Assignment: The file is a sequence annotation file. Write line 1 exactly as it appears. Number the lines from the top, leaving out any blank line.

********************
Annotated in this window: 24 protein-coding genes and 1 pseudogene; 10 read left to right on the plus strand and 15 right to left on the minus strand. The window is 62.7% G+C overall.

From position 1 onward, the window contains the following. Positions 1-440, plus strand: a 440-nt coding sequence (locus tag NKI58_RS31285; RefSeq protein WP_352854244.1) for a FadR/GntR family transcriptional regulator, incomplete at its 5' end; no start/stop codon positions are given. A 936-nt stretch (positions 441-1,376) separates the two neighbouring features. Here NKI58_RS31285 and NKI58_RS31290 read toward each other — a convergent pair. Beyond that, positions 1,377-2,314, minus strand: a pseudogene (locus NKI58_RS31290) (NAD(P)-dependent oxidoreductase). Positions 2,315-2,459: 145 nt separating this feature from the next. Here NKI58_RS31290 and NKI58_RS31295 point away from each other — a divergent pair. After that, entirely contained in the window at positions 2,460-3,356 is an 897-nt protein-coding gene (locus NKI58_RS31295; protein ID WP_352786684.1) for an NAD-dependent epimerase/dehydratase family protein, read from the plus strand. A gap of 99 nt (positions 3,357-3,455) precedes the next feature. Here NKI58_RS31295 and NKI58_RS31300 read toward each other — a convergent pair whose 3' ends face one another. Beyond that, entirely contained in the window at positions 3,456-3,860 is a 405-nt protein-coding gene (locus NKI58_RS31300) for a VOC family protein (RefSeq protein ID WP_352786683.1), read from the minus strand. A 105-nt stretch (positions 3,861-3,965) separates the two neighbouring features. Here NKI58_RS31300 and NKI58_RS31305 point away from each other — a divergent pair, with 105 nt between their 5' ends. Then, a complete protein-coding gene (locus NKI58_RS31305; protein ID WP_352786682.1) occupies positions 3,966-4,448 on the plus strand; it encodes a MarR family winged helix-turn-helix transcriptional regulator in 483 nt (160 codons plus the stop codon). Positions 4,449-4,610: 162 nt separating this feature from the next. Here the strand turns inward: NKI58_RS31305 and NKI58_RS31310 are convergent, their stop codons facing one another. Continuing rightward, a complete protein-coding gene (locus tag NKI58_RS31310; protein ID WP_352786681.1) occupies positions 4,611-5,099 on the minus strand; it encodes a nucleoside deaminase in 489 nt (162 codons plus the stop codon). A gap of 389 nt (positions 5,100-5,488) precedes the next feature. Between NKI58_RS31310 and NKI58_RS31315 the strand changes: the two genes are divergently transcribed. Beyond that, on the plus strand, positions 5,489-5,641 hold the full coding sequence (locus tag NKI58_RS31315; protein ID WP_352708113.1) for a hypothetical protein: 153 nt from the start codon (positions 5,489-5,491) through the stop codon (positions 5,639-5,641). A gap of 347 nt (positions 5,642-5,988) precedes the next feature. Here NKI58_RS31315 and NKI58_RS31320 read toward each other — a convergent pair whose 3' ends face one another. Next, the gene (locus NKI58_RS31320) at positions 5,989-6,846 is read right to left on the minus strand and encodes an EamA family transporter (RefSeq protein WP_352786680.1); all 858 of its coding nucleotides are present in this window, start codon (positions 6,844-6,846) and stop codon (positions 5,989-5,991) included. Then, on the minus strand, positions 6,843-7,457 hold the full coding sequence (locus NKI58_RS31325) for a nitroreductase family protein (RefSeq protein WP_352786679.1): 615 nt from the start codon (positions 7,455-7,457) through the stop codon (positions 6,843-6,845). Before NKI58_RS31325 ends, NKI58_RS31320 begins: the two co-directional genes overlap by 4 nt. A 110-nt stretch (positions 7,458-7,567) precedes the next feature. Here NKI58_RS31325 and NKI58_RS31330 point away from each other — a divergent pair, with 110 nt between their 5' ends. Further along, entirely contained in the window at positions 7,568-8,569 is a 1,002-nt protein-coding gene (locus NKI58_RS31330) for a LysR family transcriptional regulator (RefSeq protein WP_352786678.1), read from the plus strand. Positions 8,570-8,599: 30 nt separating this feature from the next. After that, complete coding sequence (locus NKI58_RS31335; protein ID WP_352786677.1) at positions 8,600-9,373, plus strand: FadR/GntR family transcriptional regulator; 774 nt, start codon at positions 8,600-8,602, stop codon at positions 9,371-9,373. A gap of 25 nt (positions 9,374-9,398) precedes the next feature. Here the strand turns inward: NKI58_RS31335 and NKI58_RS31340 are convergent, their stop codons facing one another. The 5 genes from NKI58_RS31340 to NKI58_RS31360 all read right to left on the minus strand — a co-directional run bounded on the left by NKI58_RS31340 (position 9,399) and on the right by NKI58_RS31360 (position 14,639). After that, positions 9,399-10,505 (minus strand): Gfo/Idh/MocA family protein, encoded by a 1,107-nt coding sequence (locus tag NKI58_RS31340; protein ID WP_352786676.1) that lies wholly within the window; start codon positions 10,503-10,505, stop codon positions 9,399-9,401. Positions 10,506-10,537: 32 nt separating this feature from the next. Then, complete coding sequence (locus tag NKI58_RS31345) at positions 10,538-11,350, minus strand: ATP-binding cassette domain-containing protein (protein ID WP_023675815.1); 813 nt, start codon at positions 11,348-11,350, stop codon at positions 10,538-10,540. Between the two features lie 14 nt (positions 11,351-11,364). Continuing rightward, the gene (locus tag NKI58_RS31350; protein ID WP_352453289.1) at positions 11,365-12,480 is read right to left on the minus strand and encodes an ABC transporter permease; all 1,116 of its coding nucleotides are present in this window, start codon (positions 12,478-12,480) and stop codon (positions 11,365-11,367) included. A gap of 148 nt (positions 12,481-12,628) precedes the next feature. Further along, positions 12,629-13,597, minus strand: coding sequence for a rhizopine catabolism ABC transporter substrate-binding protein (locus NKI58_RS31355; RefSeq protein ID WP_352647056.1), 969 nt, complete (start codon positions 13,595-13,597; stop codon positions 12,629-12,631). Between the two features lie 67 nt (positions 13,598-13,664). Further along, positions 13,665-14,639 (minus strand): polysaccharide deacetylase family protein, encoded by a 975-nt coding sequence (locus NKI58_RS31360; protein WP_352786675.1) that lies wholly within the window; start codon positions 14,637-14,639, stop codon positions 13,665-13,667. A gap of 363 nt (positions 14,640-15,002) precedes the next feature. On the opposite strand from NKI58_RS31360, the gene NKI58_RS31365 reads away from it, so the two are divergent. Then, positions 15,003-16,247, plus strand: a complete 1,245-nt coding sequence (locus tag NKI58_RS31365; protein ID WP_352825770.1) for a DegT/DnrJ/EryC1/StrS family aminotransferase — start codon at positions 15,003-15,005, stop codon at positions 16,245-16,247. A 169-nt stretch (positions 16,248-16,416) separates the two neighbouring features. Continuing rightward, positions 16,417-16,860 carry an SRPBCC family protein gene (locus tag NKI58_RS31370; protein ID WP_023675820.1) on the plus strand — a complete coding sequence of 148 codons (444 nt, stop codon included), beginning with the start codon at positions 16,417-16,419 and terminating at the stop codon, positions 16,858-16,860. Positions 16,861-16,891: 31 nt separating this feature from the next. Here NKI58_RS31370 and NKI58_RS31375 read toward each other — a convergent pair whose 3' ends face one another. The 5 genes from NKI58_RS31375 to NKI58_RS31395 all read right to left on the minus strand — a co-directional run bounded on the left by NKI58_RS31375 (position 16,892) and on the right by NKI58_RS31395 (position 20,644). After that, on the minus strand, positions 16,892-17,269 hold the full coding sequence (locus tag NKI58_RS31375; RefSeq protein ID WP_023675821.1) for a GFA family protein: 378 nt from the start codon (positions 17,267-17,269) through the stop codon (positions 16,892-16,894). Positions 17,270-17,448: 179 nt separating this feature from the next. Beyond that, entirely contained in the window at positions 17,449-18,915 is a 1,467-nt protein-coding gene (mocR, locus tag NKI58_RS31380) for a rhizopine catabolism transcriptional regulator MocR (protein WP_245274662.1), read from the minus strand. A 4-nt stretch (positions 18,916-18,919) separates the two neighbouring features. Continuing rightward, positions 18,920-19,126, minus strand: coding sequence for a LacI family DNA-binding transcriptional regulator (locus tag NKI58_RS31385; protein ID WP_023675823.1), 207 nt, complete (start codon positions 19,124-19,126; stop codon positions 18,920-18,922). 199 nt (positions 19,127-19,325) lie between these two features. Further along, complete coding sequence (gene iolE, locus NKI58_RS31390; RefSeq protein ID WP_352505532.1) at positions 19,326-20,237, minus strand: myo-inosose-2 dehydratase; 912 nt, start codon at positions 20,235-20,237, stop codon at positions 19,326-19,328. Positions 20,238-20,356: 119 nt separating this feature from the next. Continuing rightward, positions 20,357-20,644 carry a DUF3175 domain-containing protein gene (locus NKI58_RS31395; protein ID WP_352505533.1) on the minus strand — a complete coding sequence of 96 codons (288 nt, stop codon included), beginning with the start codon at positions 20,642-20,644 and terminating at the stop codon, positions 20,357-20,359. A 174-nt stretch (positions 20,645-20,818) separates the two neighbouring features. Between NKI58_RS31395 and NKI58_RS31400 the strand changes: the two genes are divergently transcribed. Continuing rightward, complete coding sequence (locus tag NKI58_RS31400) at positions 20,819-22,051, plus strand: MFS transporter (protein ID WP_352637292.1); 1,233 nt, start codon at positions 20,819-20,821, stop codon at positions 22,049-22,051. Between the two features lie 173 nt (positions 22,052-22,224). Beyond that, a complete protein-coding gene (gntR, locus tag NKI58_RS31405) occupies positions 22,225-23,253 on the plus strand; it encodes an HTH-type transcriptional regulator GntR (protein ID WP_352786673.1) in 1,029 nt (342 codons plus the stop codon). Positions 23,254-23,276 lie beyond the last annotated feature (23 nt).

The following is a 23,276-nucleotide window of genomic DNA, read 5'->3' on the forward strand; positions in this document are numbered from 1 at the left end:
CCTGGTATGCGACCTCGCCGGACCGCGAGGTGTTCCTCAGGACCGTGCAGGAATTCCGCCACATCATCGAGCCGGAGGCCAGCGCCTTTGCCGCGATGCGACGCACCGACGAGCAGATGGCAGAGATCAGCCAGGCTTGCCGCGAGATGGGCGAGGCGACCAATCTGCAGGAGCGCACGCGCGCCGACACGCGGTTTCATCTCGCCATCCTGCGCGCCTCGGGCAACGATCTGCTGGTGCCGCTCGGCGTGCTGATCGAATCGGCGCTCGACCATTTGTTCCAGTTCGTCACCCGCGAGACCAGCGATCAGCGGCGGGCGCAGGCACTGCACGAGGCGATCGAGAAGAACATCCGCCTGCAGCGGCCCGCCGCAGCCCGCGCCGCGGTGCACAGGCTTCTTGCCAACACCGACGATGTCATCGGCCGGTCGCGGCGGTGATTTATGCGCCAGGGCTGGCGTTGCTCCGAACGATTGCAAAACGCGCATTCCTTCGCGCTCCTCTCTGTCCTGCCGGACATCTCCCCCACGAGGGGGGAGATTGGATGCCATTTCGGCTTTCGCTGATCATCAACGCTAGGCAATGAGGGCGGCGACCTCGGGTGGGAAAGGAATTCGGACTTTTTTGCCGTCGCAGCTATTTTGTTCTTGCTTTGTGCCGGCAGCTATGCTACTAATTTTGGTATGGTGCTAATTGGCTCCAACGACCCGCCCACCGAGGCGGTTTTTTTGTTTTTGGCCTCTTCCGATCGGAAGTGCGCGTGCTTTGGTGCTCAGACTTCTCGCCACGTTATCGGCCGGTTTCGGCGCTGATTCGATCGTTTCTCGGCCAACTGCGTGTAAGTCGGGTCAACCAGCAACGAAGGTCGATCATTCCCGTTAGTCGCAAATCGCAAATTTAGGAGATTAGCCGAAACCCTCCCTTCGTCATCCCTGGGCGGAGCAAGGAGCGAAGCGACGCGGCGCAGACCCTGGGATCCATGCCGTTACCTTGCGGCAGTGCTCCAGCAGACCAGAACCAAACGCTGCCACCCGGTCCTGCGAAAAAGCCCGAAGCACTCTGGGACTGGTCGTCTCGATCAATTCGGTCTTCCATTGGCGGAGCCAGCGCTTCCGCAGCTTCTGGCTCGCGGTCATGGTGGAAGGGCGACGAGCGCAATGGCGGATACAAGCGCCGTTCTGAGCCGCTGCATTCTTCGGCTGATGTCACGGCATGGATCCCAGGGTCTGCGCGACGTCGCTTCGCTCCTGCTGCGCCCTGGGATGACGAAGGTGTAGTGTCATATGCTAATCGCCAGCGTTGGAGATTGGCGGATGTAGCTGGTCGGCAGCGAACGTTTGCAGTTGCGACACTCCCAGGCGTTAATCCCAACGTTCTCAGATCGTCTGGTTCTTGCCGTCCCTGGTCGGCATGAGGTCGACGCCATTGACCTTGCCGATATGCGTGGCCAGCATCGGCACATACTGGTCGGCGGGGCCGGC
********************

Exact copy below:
Annotated in this window: 24 protein-coding genes and 1 pseudogene; 10 read left to right on the plus strand and 15 right to left on the minus strand. The window is 62.7% G+C overall.